By Priscilla Thompson
Oświęcim, Poland — David Goldman has visited Auschwitz at least 30 times in his life. FASPE’s founder remembers his first time vividly.
“It was very sad, I had no one to share it with,” David said. “I called my parents on the phone, but they didn’t know what I had gone through and there was no way to explain.”
Nearly two decades later, David has shared the experience with hundreds of FASPE fellows — students and young practitioners of law, business, medicine, religion and journalism. For the 2016 fellows, today was that day.
In the early morning with suitcases in tow, we boarded a charter bus in Krakow bound for Auschwitz. The sun shone over the brightly colored homes that sprinkled the Polish countryside as we made the hour-and-a-half long journey to the site of the WWII concentration camp at Auschwitz, the German name for the local town of Oświęcim.
The tour began at the cast iron gate that reads “Arbeit macht frei” — work brings freedom.
“After a few hours spent on the other side of the barbed wire, they knew — this was a lie,” said Paweł Sawicki, our guide and spokesman at the Auschwitz-Birkenau State Memorial and Museum.
“It starts with a speech,” he said. “You will work here. You will die here. The only way out is the crematory.”
We walked down tree-lined gravel roads and entered many of the camp’s original 22 brick buildings that were packed tight with other visitors; Auschwitz has become a popular tourist attraction.
Each building we visited revealed a new horror.
Our eyes scanned the Nazi’s neatly organized documents and photos of newly arrived Jews from across Europe. Pawel said many were killed within hours. More than one million people — almost all Jews with the exception of some Poles, German homosexuals, Roma and others — would die at Auschwitz from 1940 to 1944 as the function of the camp expanded beyond its origins as an army barracks.
Soon, we were face-to-face with not just pictures, but all that is left of the people who died here. These barracks are filled with personal items that Jews had been told to bring with them when they were transported to Auschwitz.
Before we went in, Pawel cautioned us: “Remember, this is only 12,000 brushes or 8,000 dishes of the millions,” he said. “At the same time, remember each of these items represents an individual person.”
Our first encounter with human remains came when we entered a room containing, behind glass, the hair of untold thousands, shaved off the heads of prisoners upon entry into the camp. The Germans intended to use the hair in the manufacturing of cloth.
The adjoining walkway had 80,000 individual shoes and suitcases, much like the ones we brought with us on the trip.
But these suitcases are identifiable by more than their size or unique color. They have names and addresses scribbled in bold white paint across the front.
“People were told to sign their suitcases. Because of this, we have their names,” Pawel said. “Sometimes the suitcase with the name is the only evidence that this person existed. These people don’t have any tombstones in the entire world. These suitcases become symbolic tombstones.”
As the tour wound down, we arrived at Block 27 where we viewed a permanent exhibit called Shoah, or “destruction,” created by Jewish people and the state of Israel.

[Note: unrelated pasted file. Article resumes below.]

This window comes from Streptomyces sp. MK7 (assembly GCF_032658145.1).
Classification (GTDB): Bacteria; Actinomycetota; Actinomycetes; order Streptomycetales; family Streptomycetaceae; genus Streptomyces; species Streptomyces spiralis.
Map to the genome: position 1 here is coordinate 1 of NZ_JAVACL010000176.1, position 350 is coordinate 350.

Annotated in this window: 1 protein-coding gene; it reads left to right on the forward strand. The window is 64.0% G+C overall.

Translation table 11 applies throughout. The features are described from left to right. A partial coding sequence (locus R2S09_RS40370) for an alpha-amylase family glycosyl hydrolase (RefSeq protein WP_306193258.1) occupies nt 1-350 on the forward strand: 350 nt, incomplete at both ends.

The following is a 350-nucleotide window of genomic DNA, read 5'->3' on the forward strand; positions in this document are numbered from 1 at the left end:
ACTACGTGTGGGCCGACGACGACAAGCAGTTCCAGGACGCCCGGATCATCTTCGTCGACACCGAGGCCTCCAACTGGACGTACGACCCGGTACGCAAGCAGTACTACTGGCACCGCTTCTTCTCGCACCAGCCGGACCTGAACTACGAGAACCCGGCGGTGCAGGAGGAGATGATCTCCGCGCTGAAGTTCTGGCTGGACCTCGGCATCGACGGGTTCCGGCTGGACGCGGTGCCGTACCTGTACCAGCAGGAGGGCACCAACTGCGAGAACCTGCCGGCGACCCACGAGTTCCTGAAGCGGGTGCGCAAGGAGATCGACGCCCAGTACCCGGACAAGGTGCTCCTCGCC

Upon entering the corridor, we immediately heard the soft melodies of the prayer Ani Ma’amin, or “I believe.”
“I believe and even though the waiting of the Messiah may take a long time. I still believe,” Pawel translated from the Hebrew.
In the next room Jewish life is celebrated in videos that dance across the walls depicting happy moments before the Holocaust. In one, a family is having dinner and in another a different family is spending a day at the beach.
The exhibit concludes with a room devoted to memory. Spanning thousands of pages, the names of 4.2 million Jews names are recorded — all the known victims of the Holocaust.
A dozen pages at the end of this directory include only this inscription: “Psalm 139:16 And in your book, they all will be written.” It is a reference to the Holocaust victims whose names may never be known.
After a grim visit to the crematory, FASPE journalism instructor Ari Goldman led the group in the Kaddish — the Jewish prayer for the dead — for those who had perished at this site more than 70 years ago.
The bus ride to the Center for Dialogue and Prayer near Auschwitz for lunch and reflection was a quiet one. As we gathered to discuss what we had witnessed, some of us had tears in our eyes. Most of us were silent.
We spent the remainder of the afternoon learning about Oświęcim, a town of roughly 40,000 people where Jews had lived for more than 800 years. David Goldman told us stories of Jewish resistance and struggle in the town, and of a survivor who lived there alone. The last Jew in the town, Szymon Kluger, died in 2000. Goldman led us to a vacant site where an impressive synagogue had stood before the Nazis destroyed it. We walked through the reconstructed Jewish cemetery.
Over dinner, law fellow Maritza Martin spoke for many of us as she struggled not just with the sadness she felt, but also with the beauty of nature at Auschwitz.
“I hear the birds and I wonder if the birds were here then or if the sky was this color,” she said. “Picturing everything that went on there, it was just so hard to imagine so much suffering because that place has the potential to be so beautiful.”